Taiwan’s defense ministry responds to threat from China's aircraft carrier

China's Liaoning aircraft carrier with accompanying fleet passed through the Taiwan Strait Wednesday morning

Taipei (Taiwan News) -- While President Tsai Ing-wen is out of the country on a state visit to Central America, Taiwan's Ministry of National Defense and Presidential Office are reassuring the public that the authorities have been keeping close watch on a Chinese navy combat drill and its aircraft carrier, which is currently on its way back to its Qingdao home base and was sighted passing along the Taiwan Strait's median line Wednesday morning.

The Taiwan Strait is a 180-kilometer-wide waterway separating the island of Taiwan from China.

China's sole operational aircraft carrier, the Liaoning, was commissioned by the Chinese navy in 2012 and started its first exercise in a new show of force in late December, which China called "part of its annual training."

The move has raised tensions in the region after the Liaoning sailed into the contested South China Sea and conducted naval drill. A U.S. official told Reuters that a Chinese H-6 strategic bomber flew around the Spratly Islands over the weekend. This week, the aircraft carrier is making its way back to its Qingdao home base, having just completed exercises in the area.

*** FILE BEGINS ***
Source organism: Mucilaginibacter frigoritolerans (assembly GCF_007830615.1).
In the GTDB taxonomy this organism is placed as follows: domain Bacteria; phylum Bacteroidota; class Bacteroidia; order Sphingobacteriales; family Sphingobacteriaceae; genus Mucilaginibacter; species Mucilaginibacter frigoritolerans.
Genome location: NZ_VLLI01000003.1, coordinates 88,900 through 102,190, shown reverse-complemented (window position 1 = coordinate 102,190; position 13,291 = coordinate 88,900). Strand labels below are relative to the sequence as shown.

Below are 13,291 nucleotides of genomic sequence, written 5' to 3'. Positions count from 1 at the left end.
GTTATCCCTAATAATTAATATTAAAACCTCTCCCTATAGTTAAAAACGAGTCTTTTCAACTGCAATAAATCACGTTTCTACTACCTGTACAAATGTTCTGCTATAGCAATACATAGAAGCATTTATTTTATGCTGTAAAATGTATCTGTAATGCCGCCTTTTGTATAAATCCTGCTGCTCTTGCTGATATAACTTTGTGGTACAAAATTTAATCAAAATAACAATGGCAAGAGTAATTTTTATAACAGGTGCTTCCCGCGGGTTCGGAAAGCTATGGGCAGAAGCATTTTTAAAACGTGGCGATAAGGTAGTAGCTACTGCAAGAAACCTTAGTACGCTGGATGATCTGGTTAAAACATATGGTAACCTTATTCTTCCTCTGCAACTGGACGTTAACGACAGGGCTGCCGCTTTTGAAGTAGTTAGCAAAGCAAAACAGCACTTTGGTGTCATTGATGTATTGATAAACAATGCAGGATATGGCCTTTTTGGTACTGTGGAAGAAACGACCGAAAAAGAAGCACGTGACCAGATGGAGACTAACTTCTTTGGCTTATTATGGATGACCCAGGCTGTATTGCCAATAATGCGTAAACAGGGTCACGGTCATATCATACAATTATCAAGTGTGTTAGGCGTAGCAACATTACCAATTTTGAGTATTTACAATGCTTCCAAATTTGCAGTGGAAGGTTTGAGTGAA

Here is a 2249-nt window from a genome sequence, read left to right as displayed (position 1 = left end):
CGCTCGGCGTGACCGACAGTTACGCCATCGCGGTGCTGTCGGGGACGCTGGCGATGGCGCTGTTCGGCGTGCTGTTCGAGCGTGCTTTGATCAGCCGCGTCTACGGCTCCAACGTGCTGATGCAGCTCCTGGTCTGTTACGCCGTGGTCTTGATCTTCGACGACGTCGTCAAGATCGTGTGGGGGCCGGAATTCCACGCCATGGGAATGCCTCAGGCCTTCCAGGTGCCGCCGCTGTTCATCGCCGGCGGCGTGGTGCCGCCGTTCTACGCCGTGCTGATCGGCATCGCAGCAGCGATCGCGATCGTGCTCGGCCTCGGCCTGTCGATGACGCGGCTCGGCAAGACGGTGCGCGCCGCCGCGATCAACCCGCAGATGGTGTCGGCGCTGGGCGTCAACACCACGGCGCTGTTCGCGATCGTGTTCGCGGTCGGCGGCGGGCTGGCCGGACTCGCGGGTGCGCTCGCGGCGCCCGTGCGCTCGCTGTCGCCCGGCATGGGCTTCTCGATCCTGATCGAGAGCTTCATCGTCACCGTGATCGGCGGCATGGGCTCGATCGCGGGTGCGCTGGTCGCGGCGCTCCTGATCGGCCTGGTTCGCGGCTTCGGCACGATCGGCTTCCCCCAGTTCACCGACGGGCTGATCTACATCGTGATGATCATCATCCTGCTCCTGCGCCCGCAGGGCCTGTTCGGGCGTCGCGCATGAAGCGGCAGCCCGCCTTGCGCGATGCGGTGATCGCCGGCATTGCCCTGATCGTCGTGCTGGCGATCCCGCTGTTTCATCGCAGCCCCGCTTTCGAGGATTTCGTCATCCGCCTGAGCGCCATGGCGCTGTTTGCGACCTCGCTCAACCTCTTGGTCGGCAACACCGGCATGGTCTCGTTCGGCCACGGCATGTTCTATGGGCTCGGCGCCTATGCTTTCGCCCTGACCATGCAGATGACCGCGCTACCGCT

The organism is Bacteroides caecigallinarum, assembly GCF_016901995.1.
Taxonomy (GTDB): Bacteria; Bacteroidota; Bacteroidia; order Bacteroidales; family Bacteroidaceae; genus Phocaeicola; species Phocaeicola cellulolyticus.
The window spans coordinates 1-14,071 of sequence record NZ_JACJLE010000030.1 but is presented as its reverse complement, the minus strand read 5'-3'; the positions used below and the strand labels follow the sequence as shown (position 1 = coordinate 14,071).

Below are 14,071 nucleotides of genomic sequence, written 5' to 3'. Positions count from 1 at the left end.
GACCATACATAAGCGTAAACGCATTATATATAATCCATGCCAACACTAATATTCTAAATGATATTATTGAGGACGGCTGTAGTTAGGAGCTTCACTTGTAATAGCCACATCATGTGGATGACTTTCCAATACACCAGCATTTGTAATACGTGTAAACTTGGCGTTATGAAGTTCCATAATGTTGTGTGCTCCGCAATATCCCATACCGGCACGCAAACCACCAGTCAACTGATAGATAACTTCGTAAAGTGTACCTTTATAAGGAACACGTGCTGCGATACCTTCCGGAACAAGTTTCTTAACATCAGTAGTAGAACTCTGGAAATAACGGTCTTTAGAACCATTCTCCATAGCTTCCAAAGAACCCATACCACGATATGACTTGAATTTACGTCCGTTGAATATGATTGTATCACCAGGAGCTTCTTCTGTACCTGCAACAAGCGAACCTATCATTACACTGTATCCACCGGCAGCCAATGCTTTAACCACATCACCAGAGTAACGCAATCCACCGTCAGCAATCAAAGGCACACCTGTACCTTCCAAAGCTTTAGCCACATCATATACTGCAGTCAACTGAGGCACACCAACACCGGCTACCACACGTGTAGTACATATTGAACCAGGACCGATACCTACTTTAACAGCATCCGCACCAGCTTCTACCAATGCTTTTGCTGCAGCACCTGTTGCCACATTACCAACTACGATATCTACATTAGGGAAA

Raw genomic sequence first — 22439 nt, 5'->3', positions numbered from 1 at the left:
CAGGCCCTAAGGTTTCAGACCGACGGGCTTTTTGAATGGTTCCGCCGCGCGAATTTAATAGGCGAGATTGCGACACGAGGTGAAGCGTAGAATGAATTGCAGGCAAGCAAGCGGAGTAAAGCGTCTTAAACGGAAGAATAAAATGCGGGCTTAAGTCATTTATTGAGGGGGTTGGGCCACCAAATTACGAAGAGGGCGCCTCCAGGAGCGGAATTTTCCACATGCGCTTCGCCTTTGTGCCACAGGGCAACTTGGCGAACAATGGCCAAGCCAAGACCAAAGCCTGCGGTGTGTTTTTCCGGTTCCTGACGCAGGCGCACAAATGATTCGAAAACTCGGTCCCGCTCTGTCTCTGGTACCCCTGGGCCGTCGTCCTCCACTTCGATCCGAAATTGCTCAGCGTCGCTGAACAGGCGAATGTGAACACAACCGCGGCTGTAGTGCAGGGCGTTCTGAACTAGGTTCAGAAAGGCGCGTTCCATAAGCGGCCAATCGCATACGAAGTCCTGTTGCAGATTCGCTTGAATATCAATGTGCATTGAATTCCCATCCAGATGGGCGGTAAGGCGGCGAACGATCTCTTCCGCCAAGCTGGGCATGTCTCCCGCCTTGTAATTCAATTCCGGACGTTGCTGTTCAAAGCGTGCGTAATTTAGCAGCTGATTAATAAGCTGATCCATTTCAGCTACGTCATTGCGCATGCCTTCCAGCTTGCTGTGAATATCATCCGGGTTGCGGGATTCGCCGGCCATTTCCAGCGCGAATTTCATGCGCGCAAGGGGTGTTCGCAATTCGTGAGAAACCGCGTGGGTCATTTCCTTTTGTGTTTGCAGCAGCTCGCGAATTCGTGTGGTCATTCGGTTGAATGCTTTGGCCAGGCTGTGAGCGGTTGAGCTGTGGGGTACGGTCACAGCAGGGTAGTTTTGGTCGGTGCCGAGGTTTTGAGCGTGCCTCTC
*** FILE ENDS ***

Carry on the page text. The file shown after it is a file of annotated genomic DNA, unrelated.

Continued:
The drill was also part of the ongoing Chinese military activities in the region. In December, a Chinese H-6 bomber flew along the "nine-dash line," Beijing's claim that encircles as much as 90 percent of the contested waters in South China Sea, a strategic global trade route, according to a Reuters report

Presidential Office spokesperson Alex Huang said in Nicaragua Tuesday local time that the entire national security team is monitoring China's military movements and Tsai has been briefed on the situation. Huang reassured the public that the situation is under control and the administration is fully prepared to respond to any threat.

Media reported that the country's P-3C anti-submarine aircraft, Ching Kuo indigenous defense fighters (IDF) and F-16 fighter aircraft have been closely monitoring the Chinese carrier strike group from the skies above.